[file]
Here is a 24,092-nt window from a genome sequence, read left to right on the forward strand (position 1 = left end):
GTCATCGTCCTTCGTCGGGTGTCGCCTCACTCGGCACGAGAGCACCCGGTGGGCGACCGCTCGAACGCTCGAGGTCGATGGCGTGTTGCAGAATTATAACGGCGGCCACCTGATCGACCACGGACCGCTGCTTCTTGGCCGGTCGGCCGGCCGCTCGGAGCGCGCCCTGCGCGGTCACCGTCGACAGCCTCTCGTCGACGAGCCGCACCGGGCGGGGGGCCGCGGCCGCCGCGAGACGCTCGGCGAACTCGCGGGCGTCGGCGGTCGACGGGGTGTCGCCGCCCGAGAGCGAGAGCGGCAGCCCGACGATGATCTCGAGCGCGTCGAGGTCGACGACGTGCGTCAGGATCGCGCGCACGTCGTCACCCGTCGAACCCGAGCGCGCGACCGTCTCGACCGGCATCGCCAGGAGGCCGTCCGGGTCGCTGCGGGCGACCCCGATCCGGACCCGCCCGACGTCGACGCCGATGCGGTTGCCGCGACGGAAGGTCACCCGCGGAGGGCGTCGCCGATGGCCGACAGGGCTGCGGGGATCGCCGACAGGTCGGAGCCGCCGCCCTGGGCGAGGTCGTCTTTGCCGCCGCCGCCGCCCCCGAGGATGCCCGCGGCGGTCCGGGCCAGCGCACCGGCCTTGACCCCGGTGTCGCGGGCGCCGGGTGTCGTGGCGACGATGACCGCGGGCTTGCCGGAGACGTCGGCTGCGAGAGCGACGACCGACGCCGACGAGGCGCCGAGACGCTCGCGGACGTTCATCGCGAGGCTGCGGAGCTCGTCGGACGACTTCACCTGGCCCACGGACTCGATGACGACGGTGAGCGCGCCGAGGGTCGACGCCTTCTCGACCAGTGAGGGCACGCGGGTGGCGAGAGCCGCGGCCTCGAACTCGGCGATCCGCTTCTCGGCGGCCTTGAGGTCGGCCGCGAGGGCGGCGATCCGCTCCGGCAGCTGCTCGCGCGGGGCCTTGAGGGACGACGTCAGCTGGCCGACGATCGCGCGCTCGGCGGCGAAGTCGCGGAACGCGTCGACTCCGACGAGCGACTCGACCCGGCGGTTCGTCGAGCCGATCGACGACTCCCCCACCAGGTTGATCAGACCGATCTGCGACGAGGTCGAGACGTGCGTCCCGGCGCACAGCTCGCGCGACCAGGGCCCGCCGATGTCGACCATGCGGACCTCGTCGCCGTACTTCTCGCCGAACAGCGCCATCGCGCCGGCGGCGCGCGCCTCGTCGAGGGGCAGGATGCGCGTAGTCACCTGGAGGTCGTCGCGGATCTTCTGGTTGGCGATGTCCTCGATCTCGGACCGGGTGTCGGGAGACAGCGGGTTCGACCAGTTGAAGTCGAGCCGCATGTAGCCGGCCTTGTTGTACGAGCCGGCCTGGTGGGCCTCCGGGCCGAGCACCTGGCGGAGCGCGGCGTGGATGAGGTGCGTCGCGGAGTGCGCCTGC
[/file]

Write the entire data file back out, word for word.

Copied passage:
Here is a 24,092-nt window from a genome sequence, read left to right on the forward strand (position 1 = left end):
GTCATCGTCCTTCGTCGGGTGTCGCCTCACTCGGCACGAGAGCACCCGGTGGGCGACCGCTCGAACGCTCGAGGTCGATGGCGTGTTGCAGAATTATAACGGCGGCCACCTGATCGACCACGGACCGCTGCTTCTTGGCCGGTCGGCCGGCCGCTCGGAGCGCGCCCTGCGCGGTCACCGTCGACAGCCTCTCGTCGACGAGCCGCACCGGGCGGGGGGCCGCGGCCGCCGCGAGACGCTCGGCGAACTCGCGGGCGTCGGCGGTCGACGGGGTGTCGCCGCCCGAGAGCGAGAGCGGCAGCCCGACGATGATCTCGAGCGCGTCGAGGTCGACGACGTGCGTCAGGATCGCGCGCACGTCGTCACCCGTCGAACCCGAGCGCGCGACCGTCTCGACCGGCATCGCCAGGAGGCCGTCCGGGTCGCTGCGGGCGACCCCGATCCGGACCCGCCCGACGTCGACGCCGATGCGGTTGCCGCGACGGAAGGTCACCCGCGGAGGGCGTCGCCGATGGCCGACAGGGCTGCGGGGATCGCCGACAGGTCGGAGCCGCCGCCCTGGGCGAGGTCGTCTTTGCCGCCGCCGCCGCCCCCGAGGATGCCCGCGGCGGTCCGGGCCAGCGCACCGGCCTTGACCCCGGTGTCGCGGGCGCCGGGTGTCGTGGCGACGATGACCGCGGGCTTGCCGGAGACGTCGGCTGCGAGAGCGACGACCGACGCCGACGAGGCGCCGAGACGCTCGCGGACGTTCATCGCGAGGCTGCGGAGCTCGTCGGACGACTTCACCTGGCCCACGGACTCGATGACGACGGTGAGCGCGCCGAGGGTCGACGCCTTCTCGACCAGTGAGGGCACGCGGGTGGCGAGAGCCGCGGCCTCGAACTCGGCGATCCGCTTCTCGGCGGCCTTGAGGTCGGCCGCGAGGGCGGCGATCCGCTCCGGCAGCTGCTCGCGCGGGGCCTTGAGGGACGACGTCAGCTGGCCGACGATCGCGCGCTCGGCGGCGAAGTCGCGGAACGCGTCGACTCCGACGAGCGACTCGACCCGGCGGTTCGTCGAGCCGATCGACGACTCCCCCACCAGGTTGATCAGACCGATCTGCGACGAGGTCGAGACGTGCGTCCCGGCGCACAGCTCGCGCGACCAGGGCCCGCCGATGTCGACCATGCGGACCTCGTCGCCGTACTTCTCGCCGAACAGCGCCATCGCGCCGGCGGCGCGCGCCTCGTCGAGGGGCAGGATGCGCGTAGTCACCTGGAGGTCGTCGCGGATCTTCTGGTTGGCGATGTCCTCGATCTCGGACCGGGTGTCGGGAGACAGCGGGTTCGACCAGTTGAAGTCGAGCCGCATGTAGCCGGCCTTGTTGTACGAGCCGGCCTGGTGGGCCTCCGGGCCGAGCACCTGGCGGAGCGCGGCGTGGATGAGGTGCGTCGCGGAGTGCGCCTGC